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Giving up smoking could be good news for motorists’ pockets

8th March 2012 Print

As smokers think about using National No Smoking Day (14th March 2012) as the inspiration to give up, leading vehicle auction company, British Car Auctions (BCA) is providing a further incentive for motorists who smoke.  BCA has firm evidence to suggest that any motorist who has smoked in their vehicle over a period of time will see a serious dent in the value of the car when they come to sell.
“The British Medical Association has highlighted research showing the levels of toxins in a car can be up to 23 times higher than in a smoky bar”, said Tim Naylor of BCA.  “But if drivers aren’t motivated by the health of their passengers, perhaps they will be by the diminishing health of their finances.  Lighting up inside a car seriously devalues the vehicle for resale.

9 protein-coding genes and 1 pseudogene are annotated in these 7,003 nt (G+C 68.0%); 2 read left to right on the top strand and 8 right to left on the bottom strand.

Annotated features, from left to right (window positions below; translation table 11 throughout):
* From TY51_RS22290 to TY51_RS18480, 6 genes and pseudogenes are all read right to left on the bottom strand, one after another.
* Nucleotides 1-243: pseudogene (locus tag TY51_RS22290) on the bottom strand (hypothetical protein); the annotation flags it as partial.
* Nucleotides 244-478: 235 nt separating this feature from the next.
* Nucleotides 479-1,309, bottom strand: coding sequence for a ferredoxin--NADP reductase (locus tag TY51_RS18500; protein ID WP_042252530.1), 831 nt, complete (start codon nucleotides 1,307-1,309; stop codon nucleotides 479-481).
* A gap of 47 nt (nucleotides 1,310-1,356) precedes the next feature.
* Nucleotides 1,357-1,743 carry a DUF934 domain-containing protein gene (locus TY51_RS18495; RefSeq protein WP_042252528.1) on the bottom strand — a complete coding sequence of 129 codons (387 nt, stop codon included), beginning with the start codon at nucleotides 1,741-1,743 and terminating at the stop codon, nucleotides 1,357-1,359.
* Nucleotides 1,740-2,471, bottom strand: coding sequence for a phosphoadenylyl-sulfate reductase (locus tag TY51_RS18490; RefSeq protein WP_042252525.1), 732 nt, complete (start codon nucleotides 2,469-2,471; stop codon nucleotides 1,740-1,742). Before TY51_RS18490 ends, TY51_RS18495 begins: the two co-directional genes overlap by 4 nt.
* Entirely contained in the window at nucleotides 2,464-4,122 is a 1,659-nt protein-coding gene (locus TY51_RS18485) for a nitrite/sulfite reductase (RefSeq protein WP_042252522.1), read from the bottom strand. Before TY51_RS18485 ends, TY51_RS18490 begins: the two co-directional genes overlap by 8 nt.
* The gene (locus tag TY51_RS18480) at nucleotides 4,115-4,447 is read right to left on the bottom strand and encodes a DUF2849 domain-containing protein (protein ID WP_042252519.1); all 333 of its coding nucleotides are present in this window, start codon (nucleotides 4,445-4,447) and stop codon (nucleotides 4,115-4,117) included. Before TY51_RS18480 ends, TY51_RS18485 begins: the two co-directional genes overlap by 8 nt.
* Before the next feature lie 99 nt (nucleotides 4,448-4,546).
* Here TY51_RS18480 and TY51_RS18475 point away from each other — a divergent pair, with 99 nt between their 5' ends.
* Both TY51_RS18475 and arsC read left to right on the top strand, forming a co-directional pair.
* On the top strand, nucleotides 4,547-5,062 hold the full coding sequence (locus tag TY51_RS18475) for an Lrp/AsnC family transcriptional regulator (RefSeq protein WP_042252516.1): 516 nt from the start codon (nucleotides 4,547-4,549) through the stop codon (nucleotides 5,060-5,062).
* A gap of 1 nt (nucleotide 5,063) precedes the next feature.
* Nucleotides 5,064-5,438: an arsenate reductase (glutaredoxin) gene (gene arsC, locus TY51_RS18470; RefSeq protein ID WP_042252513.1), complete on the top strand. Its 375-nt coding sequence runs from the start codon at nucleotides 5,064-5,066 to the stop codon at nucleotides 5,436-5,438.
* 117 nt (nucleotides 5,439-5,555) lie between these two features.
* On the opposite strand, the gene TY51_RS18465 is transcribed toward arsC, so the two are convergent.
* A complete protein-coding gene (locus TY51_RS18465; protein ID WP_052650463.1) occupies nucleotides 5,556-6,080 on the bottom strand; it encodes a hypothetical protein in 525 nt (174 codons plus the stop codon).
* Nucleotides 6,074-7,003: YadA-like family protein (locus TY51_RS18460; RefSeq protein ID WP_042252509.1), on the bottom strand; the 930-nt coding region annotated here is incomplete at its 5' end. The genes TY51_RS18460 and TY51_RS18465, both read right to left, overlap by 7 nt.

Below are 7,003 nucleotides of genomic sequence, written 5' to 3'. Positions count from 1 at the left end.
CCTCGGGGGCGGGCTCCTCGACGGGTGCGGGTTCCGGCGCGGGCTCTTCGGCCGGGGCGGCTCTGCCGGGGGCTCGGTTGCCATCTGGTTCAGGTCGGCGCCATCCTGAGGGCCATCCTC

“Our research shows that presentation is one of the top factors influencing the price of used cars.   So if a car is more like an ashtray on wheels, chances are buyers will move on to find one that looks and smells fresh as a daisy.”
Professional valeting can alleviate most of the effects of smoking, but is expensive and time consuming and might mean replacing some interior trim, such as nicotine-stained headlinings.
Naylor concluded “Motorists should avoid having a cigarette in their car, especially if they intend to sell it in the near future. This will avoid the lingering smell of cigarettes in the interior, as well as eliminate the risk of scorch marks on the upholstery or dash. All of these things will put buyers off, even if they smoke themselves.”